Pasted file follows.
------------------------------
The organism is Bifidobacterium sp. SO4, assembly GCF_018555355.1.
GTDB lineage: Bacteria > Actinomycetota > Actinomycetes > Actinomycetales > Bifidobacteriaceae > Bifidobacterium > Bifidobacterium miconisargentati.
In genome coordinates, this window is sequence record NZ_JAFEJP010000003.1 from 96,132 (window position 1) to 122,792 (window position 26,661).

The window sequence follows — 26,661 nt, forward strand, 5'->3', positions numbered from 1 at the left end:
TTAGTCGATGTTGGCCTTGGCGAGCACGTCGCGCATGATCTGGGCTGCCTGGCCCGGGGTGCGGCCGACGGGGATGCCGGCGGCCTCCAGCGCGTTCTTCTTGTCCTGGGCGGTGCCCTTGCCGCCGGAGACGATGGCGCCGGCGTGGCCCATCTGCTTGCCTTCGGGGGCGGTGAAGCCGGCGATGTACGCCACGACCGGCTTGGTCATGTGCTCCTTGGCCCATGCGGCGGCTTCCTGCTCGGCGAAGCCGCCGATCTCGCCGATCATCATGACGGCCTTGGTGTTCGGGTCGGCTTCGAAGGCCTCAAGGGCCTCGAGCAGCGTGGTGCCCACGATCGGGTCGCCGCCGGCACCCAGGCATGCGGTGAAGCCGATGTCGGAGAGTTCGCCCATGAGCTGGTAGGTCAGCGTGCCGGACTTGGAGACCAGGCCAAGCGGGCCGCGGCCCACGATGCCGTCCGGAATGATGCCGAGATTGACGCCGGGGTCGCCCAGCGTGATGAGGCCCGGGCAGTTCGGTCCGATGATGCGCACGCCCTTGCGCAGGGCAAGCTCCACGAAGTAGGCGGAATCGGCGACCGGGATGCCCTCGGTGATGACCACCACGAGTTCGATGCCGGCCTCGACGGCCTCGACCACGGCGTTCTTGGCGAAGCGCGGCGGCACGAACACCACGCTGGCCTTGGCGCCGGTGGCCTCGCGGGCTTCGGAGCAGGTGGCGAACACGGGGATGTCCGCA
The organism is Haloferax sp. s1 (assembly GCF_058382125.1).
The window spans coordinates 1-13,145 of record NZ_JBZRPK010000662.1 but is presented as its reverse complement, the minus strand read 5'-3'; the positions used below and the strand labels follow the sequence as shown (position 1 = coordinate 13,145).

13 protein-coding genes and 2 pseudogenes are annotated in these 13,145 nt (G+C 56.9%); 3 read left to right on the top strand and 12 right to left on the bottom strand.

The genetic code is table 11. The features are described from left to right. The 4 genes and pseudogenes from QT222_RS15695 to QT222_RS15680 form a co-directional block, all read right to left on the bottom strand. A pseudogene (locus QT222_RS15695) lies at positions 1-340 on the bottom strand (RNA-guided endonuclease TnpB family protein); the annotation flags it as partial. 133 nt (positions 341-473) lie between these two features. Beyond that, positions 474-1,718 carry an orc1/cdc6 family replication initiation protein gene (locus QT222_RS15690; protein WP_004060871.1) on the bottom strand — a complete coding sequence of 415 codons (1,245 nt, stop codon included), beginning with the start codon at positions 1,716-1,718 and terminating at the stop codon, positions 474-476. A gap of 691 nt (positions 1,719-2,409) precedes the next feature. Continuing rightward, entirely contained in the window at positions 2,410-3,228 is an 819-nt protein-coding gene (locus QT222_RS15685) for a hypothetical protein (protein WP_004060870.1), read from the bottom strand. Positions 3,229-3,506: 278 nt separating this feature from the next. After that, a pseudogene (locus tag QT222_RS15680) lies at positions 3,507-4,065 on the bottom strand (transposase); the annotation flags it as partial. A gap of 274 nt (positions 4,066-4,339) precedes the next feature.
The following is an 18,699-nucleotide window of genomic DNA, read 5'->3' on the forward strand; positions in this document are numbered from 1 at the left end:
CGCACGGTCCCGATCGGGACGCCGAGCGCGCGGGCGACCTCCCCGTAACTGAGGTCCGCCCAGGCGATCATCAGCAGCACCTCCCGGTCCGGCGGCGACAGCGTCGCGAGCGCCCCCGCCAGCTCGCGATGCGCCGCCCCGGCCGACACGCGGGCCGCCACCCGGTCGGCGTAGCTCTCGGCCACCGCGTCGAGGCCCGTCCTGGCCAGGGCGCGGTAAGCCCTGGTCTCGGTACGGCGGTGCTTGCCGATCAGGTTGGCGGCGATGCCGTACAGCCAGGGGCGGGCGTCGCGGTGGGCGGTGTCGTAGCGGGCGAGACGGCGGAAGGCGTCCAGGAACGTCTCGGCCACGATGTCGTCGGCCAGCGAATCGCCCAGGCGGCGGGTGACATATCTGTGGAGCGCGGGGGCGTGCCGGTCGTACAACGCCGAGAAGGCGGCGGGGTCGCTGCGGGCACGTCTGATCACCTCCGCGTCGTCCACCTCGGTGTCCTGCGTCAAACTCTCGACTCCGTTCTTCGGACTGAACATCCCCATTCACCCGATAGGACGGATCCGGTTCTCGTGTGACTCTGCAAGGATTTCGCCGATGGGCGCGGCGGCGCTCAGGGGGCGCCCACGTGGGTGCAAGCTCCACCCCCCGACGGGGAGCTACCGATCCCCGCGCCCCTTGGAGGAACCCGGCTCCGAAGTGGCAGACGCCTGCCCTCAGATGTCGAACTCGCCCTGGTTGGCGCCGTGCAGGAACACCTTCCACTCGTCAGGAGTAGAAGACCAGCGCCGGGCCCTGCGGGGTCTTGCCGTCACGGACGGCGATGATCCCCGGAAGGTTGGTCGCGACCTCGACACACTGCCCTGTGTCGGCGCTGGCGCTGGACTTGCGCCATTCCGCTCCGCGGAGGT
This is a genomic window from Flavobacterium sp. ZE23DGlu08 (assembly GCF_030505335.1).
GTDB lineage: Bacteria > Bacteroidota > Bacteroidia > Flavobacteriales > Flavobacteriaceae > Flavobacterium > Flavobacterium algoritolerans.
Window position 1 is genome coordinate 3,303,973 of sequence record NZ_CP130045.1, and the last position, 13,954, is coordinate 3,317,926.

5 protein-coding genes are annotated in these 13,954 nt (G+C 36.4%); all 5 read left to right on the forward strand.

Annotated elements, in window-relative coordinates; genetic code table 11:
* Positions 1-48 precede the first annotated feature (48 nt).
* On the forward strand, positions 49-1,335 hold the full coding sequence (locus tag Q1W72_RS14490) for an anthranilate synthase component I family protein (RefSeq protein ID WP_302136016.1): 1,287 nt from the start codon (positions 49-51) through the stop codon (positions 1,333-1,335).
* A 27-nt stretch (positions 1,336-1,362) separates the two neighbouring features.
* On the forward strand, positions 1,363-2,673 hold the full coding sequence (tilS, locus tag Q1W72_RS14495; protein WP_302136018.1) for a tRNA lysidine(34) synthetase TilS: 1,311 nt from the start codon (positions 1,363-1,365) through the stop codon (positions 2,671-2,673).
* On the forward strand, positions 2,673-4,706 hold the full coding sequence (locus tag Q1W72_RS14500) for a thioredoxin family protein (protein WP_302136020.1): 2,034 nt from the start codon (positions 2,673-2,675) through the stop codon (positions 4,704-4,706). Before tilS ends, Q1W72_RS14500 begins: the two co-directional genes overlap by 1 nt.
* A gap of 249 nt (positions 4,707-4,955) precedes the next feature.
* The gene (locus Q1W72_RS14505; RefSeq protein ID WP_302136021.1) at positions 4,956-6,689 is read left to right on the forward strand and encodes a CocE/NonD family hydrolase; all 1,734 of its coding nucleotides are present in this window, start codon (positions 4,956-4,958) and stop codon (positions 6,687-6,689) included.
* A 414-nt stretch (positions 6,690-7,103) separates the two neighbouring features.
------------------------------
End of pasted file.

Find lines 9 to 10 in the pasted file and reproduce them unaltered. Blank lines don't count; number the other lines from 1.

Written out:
The genetic code is table 11. The features are described from left to right. The 4 genes and pseudogenes from QT222_RS15695 to QT222_RS15680 form a co-directional block, all read right to left on the bottom strand. A pseudogene (locus QT222_RS15695) lies at positions 1-340 on the bottom strand (RNA-guided endonuclease TnpB family protein); the annotation flags it as partial. 133 nt (positions 341-473) lie between these two features. Beyond that, positions 474-1,718 carry an orc1/cdc6 family replication initiation protein gene (locus QT222_RS15690; protein WP_004060871.1) on the bottom strand — a complete coding sequence of 415 codons (1,245 nt, stop codon included), beginning with the start codon at positions 1,716-1,718 and terminating at the stop codon, positions 474-476. A gap of 691 nt (positions 1,719-2,409) precedes the next feature. Continuing rightward, entirely contained in the window at positions 2,410-3,228 is an 819-nt protein-coding gene (locus QT222_RS15685) for a hypothetical protein (protein WP_004060870.1), read from the bottom strand. Positions 3,229-3,506: 278 nt separating this feature from the next. After that, a pseudogene (locus tag QT222_RS15680) lies at positions 3,507-4,065 on the bottom strand (transposase); the annotation flags it as partial. A gap of 274 nt (positions 4,066-4,339) precedes the next feature.
The following is an 18,699-nucleotide window of genomic DNA, read 5'->3' on the forward strand; positions in this document are numbered from 1 at the left end: